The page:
From dog.ee.lbl.gov!tennyson.lbl.gov!twcaps Mon Oct 14 16:45:22 PDT 1991
Article 25859 of alt.folklore.urban:
>From: firstname.lastname@example.org (Terry Chan)
Subject: Cecil Adams on Copyright Traps in Maps (well, sort of)
Organization: FAQ U.
Keywords: Master, Ilco, abracadabra
X-Local-Date: Mon, 14 Oct 91 16:27:50 PDT
Reply-To: email@example.com (Terry Chan)
Date: Mon, 14 Oct 91 23:27:50 GMT
Summary: Traps schmaps! Sheesh!
In the October 4, 1991 edition of the Easy Bay (San Francisco) _Express_,
Cecil's column addresses a follow-up question on the issue of copyright
traps on commercial maps. A fellow writes about a fictional town named
Westdale which appeared on th 1982 edition of Rand McNally's Road Atlas
map of metropolitan Chicago (1982). It was gone in the 1986 edition.
Cecil contacted Rand McNally and they claimed that it was a mistake which
occurred when a developer submitted a plan for such a community which was
approved but never constructed. Cecil notes that it seems a little fishy
since the area was unincorporated, but was built up decades ago. On the
general subject of copyright traps, a Rand McNally spokesman said, "Why
would we put in copyright traps and then not tell anybody they were there?"
Which does seem a reasonable question.
The writer refers to an book, _How to Lie with Maps_ by Mark Monmonier
which indicates that these errors seem to crop up fairly frequently.
In it, Monmonier also notes the two prank towns in a map of Michigan
(also noted here on AFU) where a Wolverine fan put in the nonexistent
towns of "Goblu" and "Beatosu" on the section showing the neighboring
parts of Ohio.
Does anyone have access to Cecil's September 6 column on map copyright
traps? From the nature of this column, it seems to say that these traps
ObUL: Cecil has a newsfeed and is a lurker on AFU.
Terry "Well, it *could* be true...ah, you know the drill" Chan
INTERNET: firstname.lastname@example.org BITNET: email@example.com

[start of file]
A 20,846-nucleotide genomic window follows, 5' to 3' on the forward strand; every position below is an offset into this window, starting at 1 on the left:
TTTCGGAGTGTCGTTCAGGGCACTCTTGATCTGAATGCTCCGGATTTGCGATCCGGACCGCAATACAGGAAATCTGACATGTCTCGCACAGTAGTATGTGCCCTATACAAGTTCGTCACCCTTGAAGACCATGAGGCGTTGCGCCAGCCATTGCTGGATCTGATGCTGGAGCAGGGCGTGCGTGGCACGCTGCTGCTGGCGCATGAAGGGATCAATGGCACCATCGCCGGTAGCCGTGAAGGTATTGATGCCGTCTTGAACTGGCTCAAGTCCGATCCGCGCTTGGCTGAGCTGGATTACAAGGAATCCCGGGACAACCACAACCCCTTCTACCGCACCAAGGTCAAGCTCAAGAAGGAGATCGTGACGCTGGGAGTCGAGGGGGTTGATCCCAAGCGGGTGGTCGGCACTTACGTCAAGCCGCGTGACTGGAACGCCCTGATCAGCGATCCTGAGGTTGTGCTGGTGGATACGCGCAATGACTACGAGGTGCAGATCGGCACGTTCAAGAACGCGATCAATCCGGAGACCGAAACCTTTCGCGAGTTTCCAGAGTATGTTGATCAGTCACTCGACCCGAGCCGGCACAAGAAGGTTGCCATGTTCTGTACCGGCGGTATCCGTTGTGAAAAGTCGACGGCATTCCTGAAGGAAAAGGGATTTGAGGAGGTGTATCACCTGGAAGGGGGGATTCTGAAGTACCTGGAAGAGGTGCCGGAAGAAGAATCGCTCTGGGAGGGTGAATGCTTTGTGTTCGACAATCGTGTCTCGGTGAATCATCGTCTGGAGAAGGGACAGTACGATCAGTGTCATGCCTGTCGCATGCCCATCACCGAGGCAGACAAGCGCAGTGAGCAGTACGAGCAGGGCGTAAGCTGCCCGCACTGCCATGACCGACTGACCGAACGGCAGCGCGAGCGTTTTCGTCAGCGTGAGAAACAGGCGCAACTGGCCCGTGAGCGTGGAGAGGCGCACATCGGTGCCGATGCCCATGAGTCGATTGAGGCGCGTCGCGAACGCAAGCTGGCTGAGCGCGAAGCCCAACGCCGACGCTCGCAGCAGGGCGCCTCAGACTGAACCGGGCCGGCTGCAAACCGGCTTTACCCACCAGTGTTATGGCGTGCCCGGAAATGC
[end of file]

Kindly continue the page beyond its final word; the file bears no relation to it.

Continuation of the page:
"Reality is a concept for people who can't handle alt.folklore.urban."
From dog.ee.lbl.gov!nosc!ucsd!pacbell.com!mips!apple!amdahl!JUTS!tjc50 Thu Nov 21 13:31:52 PST 1991
Article 28353 of alt.folklore.urban:
>From: firstname.lastname@example.org (Terry Carroll)
Subject: Re: Map trap UL in LA Times
Date: 18 Nov 91 18:25:40 GMT
Reply-To: tjc50@JUTS.ccc.amdahl.com (Terry Carroll)
Organization: Amdahl Corporation, Sunnyvale CA
In article <1991Nov16.email@example.com> firstname.lastname@example.org (n liu) writes:
>"... Thomas Bros. map guides contain some fictitious streets so that the
>company can prove a copyright infringement against anyone illegally reproducing
>its work. To insure that drivers are not confused, the mythical avenues are
>generally shown on the outskirts of a neighborhood, run only a block, and are
>indicated with broken lines (as though under construction). Thomas Bros. calls
>them 'map traps.'"
> - Metro Section "Only in L.A." miscelLAny
The "map trap" thingee really shouldn't be regarded as an urban legend. It's
fact. There are strong reasons for such tactics, to prove copyright
infringement. Infringement requires two elements: 1) Copying, and 2),
Improper Appropriation. The Copying fork is usually very tough to prove
without circumstantial evidence, because there's rarely a witness to the
act of copying. Generally it can be shown by the combination of the allegedly
infringing work's similarity (called "probative similarity") to the original
work, coupled with a show of access to the original work. If the degree of
probative similarity is extremely high, the access requirement can be
discarded. The reproduction of errors or deliberately inserted false
information is very helpful in showing a conclusively high probative similarity
to assume copying. This technique has been used successfully in many
copyright infringement cases. I don't have my Copyright text handy, but if
anyone's interested, I'd be happy to look up a few cases and provide
authoritative cites so we can lay this one to rest.
The above is my thoughts, not my employer's; Terry Carroll 408/992-2152
The above is not legal advice; email@example.com (preferred)
All models over 18 years of age. tjc50@JUTS.ccc.amdahl.com
From dog.ee.lbl.gov!overload.lbl.gov!agate!ames!decwrl!netcomsv!mojo Tue Dec 10 07:21:36 PST 1991
Article 29620 of alt.folklore.urban:
>From: mojo@netcom.COM (Morris Jones)
Subject: the FAQ - Mapmakers copyright traps
Date: Tue, 10 Dec 91 01:10:48 GMT
Organization: Caere Corp.
"Fb.Mapmakers intentionally place copyright traps in maps."
Unfortunately I can't speak for mapmakers in general, but ....
For two years I was employed at Etak, a small company in Menlo Park
that makes navigation systems for cars and trucks and such. One of
their major products is high quality digital maps. As a result they
employed a number of people from the mapping industry and the census
bureau and such.
Etak's digital maps did in fact have copyright traps. I know of one
employee whose driveway was included in the map as "
Lane," and it was done specifically as a copyright trap.
This could well be a case of the self-fulfilling urban legend. Those I
worked with said it was a common practice in the mapping industry.
Morris "Mojo" Jones, Campbell, CA
AA4KB @ N6LDL.#NOCAL.CA.USA.NA